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Jeff Kikel: Good morning. Cents of  things. This is Jeff and Ron for  

another weekly update of what’s going on  during earning season and all the economic  

things coming out. We’ll we’ll have lots  to talk about today. It is, like I said,  

the middle of earning season and we had some  big earnings yesterday. So lots to talk about.

Jeff Kikel: Ron, how

Ron Lang: you doing, bud? Good. I  don’t know about you, but I’m sniffing

Jeff Kikel: spring. I am sniffing spring myself.  And in fact. So did the big rodents. In p

Ron Lang: we have spring, yeah. Groundhog Day,

Jeff Kikel: 83% of the time he sees his  shadow and we have six more weeks of

Ron Lang: winter. Oh, I thought  it was reversed. I I thought he,  

I [00:01:00] thought it was  a 40 60 that he predicts a

Jeff Kikel: Okay.

Jeff Kikel: Heard it this morning. 83%.  Actually no they explained it this morning.  

He is a hundred percent right. Always. It’s just,  they have difficulty with the conversation with  

them. Sometimes they’re misunderstandings  in the conversation. So that’s why he’s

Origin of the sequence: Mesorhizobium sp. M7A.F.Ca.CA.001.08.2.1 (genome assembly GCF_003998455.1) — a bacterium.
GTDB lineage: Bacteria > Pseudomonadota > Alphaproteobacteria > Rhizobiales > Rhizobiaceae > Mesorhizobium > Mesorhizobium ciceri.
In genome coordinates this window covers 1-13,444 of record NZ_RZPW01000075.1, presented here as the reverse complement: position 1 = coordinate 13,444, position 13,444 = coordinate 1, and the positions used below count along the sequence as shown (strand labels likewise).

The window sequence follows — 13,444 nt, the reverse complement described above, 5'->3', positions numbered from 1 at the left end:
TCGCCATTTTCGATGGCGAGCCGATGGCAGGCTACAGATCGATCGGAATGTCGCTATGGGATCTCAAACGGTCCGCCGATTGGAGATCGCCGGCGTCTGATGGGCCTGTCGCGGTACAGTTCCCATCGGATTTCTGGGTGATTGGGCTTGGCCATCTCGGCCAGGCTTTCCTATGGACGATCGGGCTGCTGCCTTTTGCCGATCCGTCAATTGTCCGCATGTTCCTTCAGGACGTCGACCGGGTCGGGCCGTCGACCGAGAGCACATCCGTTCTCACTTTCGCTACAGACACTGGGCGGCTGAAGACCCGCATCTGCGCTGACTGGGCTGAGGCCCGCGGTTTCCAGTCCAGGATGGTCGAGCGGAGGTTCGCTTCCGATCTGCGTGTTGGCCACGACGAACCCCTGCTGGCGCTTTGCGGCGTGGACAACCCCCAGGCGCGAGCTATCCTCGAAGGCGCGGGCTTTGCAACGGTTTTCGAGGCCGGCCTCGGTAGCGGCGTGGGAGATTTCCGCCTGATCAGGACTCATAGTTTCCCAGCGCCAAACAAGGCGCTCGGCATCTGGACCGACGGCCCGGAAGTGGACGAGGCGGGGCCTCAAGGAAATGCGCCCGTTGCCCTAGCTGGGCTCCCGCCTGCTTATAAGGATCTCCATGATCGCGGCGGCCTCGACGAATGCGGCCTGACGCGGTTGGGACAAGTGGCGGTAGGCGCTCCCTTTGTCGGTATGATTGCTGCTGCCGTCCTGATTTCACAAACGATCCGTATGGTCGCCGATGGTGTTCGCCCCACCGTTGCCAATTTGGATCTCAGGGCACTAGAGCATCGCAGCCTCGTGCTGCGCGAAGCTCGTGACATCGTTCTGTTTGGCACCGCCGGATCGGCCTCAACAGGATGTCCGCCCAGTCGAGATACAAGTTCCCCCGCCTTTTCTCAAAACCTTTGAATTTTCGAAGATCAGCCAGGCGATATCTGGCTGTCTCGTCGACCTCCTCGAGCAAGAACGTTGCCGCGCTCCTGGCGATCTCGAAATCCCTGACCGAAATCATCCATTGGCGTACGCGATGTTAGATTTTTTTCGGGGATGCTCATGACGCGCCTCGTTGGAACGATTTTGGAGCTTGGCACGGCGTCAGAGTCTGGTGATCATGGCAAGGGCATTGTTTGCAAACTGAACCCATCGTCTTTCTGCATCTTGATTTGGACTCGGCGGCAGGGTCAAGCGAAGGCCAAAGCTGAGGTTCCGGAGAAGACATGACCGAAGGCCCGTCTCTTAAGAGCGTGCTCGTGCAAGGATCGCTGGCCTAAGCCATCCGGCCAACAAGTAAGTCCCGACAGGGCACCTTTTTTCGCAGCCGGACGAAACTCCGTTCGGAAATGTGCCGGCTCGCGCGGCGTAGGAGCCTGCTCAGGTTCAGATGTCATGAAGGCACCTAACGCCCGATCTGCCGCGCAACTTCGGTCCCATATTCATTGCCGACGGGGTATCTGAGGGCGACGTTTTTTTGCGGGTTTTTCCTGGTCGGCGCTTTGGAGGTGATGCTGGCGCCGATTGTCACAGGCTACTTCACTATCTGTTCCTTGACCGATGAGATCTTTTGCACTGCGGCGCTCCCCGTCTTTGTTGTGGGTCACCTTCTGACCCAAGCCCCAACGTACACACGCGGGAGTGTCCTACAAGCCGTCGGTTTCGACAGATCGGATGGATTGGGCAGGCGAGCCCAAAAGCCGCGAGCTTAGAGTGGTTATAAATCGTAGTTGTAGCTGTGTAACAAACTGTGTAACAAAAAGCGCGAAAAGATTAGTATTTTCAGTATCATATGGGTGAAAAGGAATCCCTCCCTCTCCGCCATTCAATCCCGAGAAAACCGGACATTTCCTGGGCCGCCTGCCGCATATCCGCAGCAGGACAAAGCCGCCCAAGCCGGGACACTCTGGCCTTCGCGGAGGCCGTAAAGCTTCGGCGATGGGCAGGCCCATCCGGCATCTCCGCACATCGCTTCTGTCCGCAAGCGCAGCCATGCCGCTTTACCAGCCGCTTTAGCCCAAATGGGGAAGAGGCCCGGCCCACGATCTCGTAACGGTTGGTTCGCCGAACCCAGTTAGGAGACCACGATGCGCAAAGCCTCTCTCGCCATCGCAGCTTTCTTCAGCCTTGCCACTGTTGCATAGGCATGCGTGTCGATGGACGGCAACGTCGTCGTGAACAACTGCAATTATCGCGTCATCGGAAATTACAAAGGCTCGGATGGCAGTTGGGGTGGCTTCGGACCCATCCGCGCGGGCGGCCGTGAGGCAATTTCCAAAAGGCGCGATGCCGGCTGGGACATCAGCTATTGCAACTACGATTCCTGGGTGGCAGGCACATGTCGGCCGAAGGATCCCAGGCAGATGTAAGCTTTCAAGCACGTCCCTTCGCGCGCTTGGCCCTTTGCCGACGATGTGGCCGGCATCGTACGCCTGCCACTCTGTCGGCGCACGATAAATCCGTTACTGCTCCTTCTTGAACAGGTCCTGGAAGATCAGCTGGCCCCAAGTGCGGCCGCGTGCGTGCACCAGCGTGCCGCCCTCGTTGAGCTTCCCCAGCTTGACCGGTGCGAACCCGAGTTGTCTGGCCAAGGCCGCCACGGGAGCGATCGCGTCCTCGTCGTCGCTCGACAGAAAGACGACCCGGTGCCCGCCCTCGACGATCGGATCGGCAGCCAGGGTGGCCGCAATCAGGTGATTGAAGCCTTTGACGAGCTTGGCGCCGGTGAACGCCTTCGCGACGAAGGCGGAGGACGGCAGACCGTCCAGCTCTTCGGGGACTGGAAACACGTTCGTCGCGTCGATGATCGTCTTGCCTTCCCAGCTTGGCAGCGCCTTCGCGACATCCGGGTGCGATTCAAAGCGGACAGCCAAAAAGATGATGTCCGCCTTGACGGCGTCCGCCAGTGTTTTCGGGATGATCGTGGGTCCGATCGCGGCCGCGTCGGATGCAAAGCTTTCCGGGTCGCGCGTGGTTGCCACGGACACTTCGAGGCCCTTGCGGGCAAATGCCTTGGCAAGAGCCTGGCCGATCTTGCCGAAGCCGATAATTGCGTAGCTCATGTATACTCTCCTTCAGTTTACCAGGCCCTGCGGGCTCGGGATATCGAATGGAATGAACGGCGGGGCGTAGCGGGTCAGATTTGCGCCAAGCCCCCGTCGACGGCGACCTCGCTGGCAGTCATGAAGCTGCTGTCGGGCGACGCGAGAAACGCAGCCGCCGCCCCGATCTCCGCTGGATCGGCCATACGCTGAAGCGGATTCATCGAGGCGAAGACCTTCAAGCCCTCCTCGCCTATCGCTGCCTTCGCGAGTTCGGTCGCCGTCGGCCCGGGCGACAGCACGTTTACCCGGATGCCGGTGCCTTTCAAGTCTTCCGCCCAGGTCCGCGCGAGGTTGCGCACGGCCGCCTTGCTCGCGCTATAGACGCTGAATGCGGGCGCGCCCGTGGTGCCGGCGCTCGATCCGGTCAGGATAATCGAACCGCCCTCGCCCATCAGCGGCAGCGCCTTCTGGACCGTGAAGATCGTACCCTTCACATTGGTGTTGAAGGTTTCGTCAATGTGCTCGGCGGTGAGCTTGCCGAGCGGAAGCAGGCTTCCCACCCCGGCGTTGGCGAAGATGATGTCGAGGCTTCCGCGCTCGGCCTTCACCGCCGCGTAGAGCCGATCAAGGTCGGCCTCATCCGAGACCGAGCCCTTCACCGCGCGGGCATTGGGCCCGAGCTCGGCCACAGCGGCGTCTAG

not speaking loud enough. That’s why he’s off, or  they’re off doing it like 70 percent of the time,  

but 83 percent of the time he sees his shadow  and that’s six more weeks of winter today.

Jeff Kikel: It was all sunny and nice and  which I never understood because i’m like,  

okay if there’s sun he’s gonna see his shadow  If there’s not sun and it’s gross outside,  

then he wouldn’t see his shadow and I  Maybe he’s got special vision. I guess  

I guess whatever but the big rodent saw  it and I was actually watching it This  

morning at 6 30 my time 7 30 on the east  coast And we have early spring coming now.

Jeff Kikel: We still have six more weeks of  [00:02:00] winter we’re still going to be in  

early spring here. So we’re heading for some warm  weather. Loving it. Loving it. Got a hell of a  

year starting off here Already in the markets  just it ain’t dolls. Yeah, super funny. One of  

the things that I kept hearing about and I have to  rail a little bit, you get some of these guys That  

get on the news and, it’s, they’re just spouting  off complete useless crap most of the time.

Jeff Kikel: But I heard something this week  that made me go, and that is the January effect,  

and what the January effect is. If we  start the year off good. That means that,